While there is nothing wrong with just putting out cheese and crackers, I’ve made it a point over these last several Thanksgivings to turn my cheese plate game up to 11. These twists, shortbreads and slumping blocks of feta aren’t difficult or overly flashy—nobody has time for that on the fourth Thursday in November!—but they sure are delicious. Here is a definitive list of your favorite cheesy food blogger’s favorite cheesy appetizers.Friday Favorites: Cheesy Appetizers Rosemary-Parmesan Cheese Straws

These flaky homemade cheese straws are the perfect thing to serve alongside an assortment of cheeses and fresh fruit. They’re perfumed with rosemary, have a little funk from grated Parmesan, can be prepped ahead (!), and they’re absolutely gorgeous.
Friday Favorites: Cheesy Appetizers Baked Brie with Caramelized Onions

Baked Brie is a classic holiday party treat, and it couldn’t be simpler to make. Just wrap a wheel of brie in puff pastry and bake until golden and gooey—that’s it! This version has added sweetness and depth from caramelized onions and a smear of dijon mustard. Yum!Friday Favorites: Cheesy Appetizers
Spicy Cheddar Shortbread

These shortbread are like Cheez-Its all glowed up. They’ve got a rich cheddar flavor with hits of spicy cayenne and black pepper, and are outrageously good. Serve them by themselves or pair with a tart apple for a bright, rich finish.Friday Favorites: Cheesy Appetizers
Baked Feta with Sautéed Dates

I made a whole Christmas dinner for my family last year, including a porchetta, but this easy appetizer stole the show. An entire block of feta is painted with olive oil and honey before being baked until soft and slumping, then broiled to a golden finish. While Baked Feta would be delicious served on its own with water crackers, you’d be remiss to skip the sweet & savory Sautéed Dates. They’re chewy, caramelized, and get finished with a a good hit of coarse salt before being piled on the Baked Feta and fully devoured.Friday Favorites: Cheesy Appetizers
Pimento Cheese Tarte Soleil

This year’s cheese plate offering is low-brow and high-brow and completely delicious. Two sheets of flaky rough puff pastry are sandwiched together with southern pimento cheese, gently twisted into a sun shape (“soleil”) and baked until bubbly and golden. While everything else on this list works well as part of a cheese plate, this Pimento Cheese Tarte Soleil *is* the cheese plate.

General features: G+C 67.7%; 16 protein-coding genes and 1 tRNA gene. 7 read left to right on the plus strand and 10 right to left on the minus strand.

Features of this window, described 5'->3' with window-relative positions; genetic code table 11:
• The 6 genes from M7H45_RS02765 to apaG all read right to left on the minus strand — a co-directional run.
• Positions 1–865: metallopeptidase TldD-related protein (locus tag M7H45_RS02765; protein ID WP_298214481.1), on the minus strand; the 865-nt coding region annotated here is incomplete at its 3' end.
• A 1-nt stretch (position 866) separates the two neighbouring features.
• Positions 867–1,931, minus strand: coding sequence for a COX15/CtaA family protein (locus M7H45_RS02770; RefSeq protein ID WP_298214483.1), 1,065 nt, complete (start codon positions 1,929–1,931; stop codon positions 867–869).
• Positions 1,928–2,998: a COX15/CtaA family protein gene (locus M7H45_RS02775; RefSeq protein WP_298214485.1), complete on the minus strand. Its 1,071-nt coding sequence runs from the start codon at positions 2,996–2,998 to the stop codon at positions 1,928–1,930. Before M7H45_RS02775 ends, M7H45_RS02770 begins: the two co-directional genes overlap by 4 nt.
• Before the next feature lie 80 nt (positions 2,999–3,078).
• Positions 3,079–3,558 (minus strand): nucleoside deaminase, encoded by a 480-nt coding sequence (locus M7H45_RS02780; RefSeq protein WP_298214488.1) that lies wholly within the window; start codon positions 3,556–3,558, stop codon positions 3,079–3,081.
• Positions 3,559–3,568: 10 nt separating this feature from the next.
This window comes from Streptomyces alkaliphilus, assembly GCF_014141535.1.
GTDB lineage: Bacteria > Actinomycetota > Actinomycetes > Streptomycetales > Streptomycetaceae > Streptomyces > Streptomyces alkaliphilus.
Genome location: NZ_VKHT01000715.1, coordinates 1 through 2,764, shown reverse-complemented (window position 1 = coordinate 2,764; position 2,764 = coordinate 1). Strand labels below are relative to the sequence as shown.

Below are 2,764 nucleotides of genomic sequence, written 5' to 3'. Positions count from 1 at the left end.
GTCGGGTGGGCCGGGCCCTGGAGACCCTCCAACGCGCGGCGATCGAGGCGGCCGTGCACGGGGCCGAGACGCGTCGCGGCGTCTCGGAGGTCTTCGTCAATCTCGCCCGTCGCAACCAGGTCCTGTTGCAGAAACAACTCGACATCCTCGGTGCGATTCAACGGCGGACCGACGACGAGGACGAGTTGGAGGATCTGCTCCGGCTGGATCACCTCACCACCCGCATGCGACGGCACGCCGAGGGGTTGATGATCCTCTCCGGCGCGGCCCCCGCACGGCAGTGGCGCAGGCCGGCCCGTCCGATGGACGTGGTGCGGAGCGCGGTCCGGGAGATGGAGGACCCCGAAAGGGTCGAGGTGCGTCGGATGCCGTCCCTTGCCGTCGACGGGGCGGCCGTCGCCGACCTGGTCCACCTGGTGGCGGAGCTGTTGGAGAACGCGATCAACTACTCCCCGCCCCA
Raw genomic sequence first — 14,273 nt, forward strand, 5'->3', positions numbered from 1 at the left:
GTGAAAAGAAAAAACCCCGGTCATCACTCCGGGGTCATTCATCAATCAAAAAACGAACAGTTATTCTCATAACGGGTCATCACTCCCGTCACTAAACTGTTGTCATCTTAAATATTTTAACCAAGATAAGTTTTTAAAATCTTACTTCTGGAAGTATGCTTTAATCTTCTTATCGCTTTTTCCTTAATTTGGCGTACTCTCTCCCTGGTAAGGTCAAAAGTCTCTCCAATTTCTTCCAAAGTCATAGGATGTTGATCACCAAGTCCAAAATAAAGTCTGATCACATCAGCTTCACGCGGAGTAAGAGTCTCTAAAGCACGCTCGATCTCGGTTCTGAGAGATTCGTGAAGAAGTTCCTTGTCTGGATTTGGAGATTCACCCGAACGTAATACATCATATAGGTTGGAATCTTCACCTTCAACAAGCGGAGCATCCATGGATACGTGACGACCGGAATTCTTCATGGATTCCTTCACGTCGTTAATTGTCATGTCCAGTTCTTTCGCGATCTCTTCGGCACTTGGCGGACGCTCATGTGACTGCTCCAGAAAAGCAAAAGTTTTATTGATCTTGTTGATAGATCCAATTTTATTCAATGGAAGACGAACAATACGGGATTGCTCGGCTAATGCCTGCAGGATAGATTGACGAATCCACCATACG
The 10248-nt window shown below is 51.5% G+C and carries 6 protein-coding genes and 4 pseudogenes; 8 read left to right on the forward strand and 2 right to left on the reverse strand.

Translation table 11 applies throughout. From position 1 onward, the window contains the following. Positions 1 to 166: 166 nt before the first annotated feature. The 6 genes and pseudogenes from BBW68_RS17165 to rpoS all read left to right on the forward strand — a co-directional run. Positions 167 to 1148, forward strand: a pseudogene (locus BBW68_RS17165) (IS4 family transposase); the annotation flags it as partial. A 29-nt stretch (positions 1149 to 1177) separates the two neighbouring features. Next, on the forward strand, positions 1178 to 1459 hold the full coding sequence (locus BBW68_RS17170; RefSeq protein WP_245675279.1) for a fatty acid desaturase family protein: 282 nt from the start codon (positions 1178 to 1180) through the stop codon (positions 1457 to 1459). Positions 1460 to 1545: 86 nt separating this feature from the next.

Have you made any of these or any of my other cheesy appetizers? What’s your favorite thing to put on a holiday cheese plate? Let me know in the comments or on social media!Friday Favorites: Cheesy Appetizers

Pimento Cheese Tarte Soleil

Hello from the recent past! I’m writing this post ahead of Election Day, so I have no idea what fresh hell is going on in this country upon publishing, nor am I going to address it. This blog has no political views of its own, but you can guess which side I’m on.Pimento Cheese Tarte SoleilI had a very difficult time deciding what to post today. The election has zapped any creative energy I had left, and just…what do I want to talk about post-Election Day? Do I go straight into pie? Thanksgiving sides? Not post a recipe and tell everyone to make one big cookie everyday until we know the actual results? Disappear without a trace for two months and re-emerge only after January 20th of next year? They all seem like good options.Pimento Cheese Tarte SoleilInstead though, I’m going with Pimento Cheese: straight-up cheesy, spicy, sweet, tangy, mayo-bound southern comfort food. While it’s normally served with crackers or celery or on a sandwich, today I’m wrapping it up in two circles of puff pastry, slicing and twisting it so it looks like the sun (“soleil”), and baking until good and flaky with multiple textures of melted cheese. Yesssss.Pimento Cheese Tarte SoleilWhile Pimento Cheese Tarte Soleil sounds fancy, it’s really quite simple, as most things made with puff pastry are. As usual, I went with easy from-scratch rough puff pastry here, but the frozen stuff works too. If you’re going the rough puff route, I find it much easier to make the two sheets separately than I do to make one big one and divide it.Pimento Cheese Tarte Soleil No matter which dough you use, roll your sheets out about as big as you can (mine were 12×14”) and cut out two 12-inch circles. Top one with a batch of homemade pimento cheese, then seal the edges together with a swipe of water.Pimento Cheese Tarte SoleilPimento Cheese Tarte SoleilPimento Cheese Tarte SoleilNext up, create the soleil (sun shape). Place a 2.5-3 inch cutter or vessel in the center of your pastry circles, then use a sharp chef’s knife to slice the edges into sixteen rays. Twist them up for beauty reasons, then brush the whole tarte with egg wash and bake until golden all over.Pimento Cheese Tarte Soleil